As I think about the processing of multi-layered printed circuit boards (PCBs), I find it interesting that in the early 1980s, I wouldn’t have dreamed of where we are today in terms of technology. I mean, think about it. Where we are in comparison to then is simply phenomenal.
If nothing else, for example, the telephone in our homes. Remember how it was bolted to the wall with a never-ending entangled cord that limited where you could talk, and you can forget about privacy! Remember years later when we got call waiting or cordless? The dramatic time hop from the start of PCBs in the early 1900s to the present time has large spans of “not much has changed” to “wow” technology growth.
In this blog post, we will discuss how the unthinkable became a reality due largely to multi-layer circuit board technology.
What Is A Multi-Layer Circuit Board?
With anything electronic, there is some wiring involved, some process to make it work, and a PCB. If not for the printed circuit board technology none of what we have today would have been possible. In fact, the big thank you goes to multi-layered PCB hands down. So, what is a multi-layer PCB? Simply put, it is a PCB that has more than 2 layers to build, so 3 layers and up would be considered a multi-layered circuit board.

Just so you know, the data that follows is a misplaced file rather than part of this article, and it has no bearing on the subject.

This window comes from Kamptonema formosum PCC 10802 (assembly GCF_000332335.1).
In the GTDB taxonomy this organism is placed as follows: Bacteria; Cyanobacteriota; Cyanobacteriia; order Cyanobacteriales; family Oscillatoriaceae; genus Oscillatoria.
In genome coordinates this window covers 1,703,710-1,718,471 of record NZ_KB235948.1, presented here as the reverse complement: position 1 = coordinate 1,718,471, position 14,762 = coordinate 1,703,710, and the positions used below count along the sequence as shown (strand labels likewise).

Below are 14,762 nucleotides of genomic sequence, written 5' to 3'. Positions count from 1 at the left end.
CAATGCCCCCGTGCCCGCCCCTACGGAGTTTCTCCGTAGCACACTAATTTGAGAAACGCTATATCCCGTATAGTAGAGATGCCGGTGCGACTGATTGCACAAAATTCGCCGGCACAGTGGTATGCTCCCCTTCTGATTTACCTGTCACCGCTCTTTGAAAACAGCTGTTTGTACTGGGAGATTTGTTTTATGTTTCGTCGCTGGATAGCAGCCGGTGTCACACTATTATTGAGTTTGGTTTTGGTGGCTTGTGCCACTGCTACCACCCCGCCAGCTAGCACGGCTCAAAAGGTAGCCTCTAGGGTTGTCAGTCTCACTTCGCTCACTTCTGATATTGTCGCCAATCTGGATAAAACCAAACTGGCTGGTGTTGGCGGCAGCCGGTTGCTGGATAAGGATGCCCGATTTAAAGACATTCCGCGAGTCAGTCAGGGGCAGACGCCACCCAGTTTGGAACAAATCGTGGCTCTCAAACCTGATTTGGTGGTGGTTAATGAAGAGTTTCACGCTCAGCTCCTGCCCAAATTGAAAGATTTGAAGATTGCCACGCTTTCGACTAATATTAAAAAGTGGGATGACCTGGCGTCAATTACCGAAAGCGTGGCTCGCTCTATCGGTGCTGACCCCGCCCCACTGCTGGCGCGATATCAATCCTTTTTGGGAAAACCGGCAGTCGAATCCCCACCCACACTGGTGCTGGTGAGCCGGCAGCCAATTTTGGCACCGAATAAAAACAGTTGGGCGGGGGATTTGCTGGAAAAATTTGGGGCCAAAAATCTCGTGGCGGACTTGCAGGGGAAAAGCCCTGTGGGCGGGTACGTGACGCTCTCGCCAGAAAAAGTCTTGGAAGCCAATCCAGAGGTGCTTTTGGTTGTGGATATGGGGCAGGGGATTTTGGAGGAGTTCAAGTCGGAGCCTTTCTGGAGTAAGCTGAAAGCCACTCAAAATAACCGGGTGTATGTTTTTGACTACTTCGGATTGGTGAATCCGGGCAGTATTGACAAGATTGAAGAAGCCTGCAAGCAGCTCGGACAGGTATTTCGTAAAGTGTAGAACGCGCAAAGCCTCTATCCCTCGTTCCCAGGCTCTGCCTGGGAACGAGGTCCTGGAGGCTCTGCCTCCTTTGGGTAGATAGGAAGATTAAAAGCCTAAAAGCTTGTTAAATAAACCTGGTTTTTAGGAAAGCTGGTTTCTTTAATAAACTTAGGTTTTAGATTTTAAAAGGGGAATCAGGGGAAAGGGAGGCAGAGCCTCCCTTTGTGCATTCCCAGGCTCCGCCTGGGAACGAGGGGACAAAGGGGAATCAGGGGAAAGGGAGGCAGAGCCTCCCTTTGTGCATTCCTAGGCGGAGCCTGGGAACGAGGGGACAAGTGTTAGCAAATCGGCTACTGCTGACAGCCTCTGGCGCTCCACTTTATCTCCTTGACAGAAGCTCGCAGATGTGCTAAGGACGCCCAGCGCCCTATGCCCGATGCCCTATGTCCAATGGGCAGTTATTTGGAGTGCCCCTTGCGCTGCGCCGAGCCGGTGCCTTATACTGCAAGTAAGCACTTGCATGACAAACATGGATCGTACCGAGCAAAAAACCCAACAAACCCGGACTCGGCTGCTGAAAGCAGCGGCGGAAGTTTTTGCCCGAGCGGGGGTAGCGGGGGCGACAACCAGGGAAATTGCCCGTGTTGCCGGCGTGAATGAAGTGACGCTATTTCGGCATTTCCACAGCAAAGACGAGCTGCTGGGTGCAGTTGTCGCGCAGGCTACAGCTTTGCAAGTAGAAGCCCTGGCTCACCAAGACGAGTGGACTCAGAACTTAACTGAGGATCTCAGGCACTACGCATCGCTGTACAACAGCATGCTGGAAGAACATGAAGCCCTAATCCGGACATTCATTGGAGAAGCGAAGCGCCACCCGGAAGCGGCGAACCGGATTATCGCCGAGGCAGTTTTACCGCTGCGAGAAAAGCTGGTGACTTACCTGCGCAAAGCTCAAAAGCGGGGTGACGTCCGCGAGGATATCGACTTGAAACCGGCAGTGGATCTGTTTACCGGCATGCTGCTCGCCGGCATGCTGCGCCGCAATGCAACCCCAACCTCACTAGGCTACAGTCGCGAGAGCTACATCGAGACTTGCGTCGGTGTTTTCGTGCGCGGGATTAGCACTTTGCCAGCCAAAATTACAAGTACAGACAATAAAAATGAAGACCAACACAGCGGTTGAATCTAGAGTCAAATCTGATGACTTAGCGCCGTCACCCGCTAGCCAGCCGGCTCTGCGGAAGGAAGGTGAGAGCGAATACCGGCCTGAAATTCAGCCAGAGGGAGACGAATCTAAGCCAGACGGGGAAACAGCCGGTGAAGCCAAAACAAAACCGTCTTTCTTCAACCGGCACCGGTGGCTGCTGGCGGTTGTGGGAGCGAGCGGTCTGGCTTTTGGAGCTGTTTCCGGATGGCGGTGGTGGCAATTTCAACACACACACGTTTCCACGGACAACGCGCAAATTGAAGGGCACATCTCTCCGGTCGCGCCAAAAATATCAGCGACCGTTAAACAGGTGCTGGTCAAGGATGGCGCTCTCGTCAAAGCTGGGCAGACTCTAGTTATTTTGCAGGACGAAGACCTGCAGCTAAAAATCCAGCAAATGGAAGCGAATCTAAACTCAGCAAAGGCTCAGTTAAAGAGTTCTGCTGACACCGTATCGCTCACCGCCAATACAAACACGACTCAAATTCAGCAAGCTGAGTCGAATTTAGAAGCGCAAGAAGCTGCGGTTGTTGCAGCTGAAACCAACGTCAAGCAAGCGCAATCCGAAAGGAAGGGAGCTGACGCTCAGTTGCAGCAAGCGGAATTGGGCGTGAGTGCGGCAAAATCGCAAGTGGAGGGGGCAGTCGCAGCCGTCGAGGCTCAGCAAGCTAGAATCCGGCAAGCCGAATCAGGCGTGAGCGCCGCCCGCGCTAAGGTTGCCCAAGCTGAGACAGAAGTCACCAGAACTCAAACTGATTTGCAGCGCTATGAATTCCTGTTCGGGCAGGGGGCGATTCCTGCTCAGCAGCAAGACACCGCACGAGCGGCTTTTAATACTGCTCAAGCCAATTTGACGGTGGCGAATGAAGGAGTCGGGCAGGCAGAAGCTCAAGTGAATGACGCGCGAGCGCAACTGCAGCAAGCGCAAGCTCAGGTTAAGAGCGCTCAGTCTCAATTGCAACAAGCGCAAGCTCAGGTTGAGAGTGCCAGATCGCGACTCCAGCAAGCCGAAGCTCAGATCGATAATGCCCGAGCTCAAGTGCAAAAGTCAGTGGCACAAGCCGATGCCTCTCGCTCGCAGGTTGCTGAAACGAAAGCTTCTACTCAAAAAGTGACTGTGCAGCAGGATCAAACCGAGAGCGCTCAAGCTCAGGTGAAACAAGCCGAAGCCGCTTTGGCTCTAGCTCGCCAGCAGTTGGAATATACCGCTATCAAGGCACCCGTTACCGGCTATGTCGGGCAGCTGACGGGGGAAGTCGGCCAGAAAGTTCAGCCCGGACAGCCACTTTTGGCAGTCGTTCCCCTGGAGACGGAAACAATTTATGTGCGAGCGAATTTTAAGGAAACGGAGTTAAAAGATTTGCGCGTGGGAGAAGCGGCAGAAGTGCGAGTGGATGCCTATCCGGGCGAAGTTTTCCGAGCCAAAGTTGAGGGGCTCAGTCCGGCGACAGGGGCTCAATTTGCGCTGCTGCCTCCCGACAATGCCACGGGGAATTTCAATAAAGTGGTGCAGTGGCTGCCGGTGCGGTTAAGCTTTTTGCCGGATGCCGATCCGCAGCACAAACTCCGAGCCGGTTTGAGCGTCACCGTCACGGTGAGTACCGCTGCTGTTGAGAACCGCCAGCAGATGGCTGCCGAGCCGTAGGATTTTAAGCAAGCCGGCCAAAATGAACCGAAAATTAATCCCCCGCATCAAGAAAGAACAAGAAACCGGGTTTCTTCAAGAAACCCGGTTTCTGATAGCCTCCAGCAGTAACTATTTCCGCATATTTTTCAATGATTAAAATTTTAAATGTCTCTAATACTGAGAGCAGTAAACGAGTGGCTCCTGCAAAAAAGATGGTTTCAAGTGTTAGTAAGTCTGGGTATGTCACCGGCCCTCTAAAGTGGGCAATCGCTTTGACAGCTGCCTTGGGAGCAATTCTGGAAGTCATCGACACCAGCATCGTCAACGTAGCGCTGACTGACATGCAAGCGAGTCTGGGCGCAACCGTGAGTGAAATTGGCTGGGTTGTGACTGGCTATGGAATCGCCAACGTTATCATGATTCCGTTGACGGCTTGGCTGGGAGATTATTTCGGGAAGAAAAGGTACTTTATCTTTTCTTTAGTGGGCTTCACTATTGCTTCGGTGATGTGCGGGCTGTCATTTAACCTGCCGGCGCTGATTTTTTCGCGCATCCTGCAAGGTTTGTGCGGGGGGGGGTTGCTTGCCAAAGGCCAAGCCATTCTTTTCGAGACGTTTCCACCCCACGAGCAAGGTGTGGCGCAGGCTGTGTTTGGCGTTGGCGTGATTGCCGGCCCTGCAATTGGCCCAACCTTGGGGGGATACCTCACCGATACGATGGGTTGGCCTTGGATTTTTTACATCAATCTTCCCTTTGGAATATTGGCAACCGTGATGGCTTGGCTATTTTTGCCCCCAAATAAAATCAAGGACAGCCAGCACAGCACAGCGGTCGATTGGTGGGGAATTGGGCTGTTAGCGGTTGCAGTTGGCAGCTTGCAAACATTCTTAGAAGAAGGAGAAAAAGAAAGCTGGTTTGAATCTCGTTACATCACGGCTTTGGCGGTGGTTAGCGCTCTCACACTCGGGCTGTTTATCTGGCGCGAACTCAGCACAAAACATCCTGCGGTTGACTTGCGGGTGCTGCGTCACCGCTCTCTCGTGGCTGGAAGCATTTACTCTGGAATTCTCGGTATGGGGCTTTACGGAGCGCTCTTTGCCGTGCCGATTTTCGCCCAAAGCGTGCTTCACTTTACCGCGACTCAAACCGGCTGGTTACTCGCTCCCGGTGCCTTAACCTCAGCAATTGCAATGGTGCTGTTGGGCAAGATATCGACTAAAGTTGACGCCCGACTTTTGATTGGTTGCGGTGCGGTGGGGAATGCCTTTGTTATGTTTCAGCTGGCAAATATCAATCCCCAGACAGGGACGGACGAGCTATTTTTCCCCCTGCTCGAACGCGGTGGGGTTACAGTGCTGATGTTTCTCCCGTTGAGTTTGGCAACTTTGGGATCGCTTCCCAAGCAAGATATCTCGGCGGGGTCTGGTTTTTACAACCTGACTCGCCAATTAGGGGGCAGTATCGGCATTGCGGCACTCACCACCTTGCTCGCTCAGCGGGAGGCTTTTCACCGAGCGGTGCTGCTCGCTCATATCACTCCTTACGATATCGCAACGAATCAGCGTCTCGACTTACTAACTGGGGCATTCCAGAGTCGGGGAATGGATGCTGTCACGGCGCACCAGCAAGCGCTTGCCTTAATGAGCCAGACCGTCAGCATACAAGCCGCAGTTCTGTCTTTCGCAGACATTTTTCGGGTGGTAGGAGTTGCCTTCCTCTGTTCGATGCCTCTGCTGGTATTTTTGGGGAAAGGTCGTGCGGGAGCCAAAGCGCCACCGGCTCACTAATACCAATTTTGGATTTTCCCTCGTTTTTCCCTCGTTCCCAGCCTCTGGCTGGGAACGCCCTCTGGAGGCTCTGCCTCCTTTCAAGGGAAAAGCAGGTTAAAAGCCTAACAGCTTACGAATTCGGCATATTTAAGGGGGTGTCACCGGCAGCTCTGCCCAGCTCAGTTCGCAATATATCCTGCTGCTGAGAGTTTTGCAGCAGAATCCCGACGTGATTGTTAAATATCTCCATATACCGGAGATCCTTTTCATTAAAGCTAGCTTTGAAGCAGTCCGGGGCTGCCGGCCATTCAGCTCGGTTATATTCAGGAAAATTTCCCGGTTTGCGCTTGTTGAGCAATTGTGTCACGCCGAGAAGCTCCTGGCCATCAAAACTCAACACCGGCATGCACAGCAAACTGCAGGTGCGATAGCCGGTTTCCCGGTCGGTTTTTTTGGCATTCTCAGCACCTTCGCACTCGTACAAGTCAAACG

Example of a multi-layer circuit board.
A multi-layer PCB is essentially a sandwich of multiple layers of conductive copper traces and insulating substrate material. Each layer can have its own distinct circuitry, and they are interconnected using plated-through holes (PTH) or vias. The advantage of using multi-layer PCBs is the ability to increase the complexity and density of the circuits in a confined space. This technology allows engineers to design more compact, faster, and efficient electronics.
Mechanically speaking, multi-layer PCBs have the added benefit of increased structural rigidity, which is especially valuable when the circuit board size is large. From the perspective of electromagnetic compatibility (EMC), having multiple layers can also allow for dedicated ground and power planes, enhancing signal integrity and reducing noise interference.
In the PCB manufacturing process, each layer is etched separately and then bonded together under heat and pressure using a special adhesive. This ensures a strong mechanical bond and an excellent electrical connection. It's an intricate and precise process that demands a blend of mechanical engineering know-how with the finesse of electronics.
What Is A PCB Core?